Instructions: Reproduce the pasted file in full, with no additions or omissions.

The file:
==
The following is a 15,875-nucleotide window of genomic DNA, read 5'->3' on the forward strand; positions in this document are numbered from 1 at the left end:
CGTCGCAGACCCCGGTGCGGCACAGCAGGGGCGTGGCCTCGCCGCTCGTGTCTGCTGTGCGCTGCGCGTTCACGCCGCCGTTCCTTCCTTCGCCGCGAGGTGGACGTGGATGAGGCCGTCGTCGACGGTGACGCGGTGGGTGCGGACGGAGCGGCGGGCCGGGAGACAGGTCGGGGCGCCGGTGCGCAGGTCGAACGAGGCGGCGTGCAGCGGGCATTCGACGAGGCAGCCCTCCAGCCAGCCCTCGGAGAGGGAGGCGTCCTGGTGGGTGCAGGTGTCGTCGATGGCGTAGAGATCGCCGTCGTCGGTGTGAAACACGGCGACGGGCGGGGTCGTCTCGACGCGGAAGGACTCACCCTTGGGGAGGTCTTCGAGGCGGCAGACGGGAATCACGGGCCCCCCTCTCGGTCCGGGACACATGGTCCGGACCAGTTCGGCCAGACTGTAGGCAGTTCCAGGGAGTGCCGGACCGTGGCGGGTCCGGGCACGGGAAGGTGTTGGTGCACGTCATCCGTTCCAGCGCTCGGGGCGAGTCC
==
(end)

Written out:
The following is a 15,875-nucleotide window of genomic DNA, read 5'->3' on the forward strand; positions in this document are numbered from 1 at the left end:
CGTCGCAGACCCCGGTGCGGCACAGCAGGGGCGTGGCCTCGCCGCTCGTGTCTGCTGTGCGCTGCGCGTTCACGCCGCCGTTCCTTCCTTCGCCGCGAGGTGGACGTGGATGAGGCCGTCGTCGACGGTGACGCGGTGGGTGCGGACGGAGCGGCGGGCCGGGAGACAGGTCGGGGCGCCGGTGCGCAGGTCGAACGAGGCGGCGTGCAGCGGGCATTCGACGAGGCAGCCCTCCAGCCAGCCCTCGGAGAGGGAGGCGTCCTGGTGGGTGCAGGTGTCGTCGATGGCGTAGAGATCGCCGTCGTCGGTGTGAAACACGGCGACGGGCGGGGTCGTCTCGACGCGGAAGGACTCACCCTTGGGGAGGTCTTCGAGGCGGCAGACGGGAATCACGGGCCCCCCTCTCGGTCCGGGACACATGGTCCGGACCAGTTCGGCCAGACTGTAGGCAGTTCCAGGGAGTGCCGGACCGTGGCGGGTCCGGGCACGGGAAGGTGTTGGTGCACGTCATCCGTTCCAGCGCTCGGGGCGAGTCC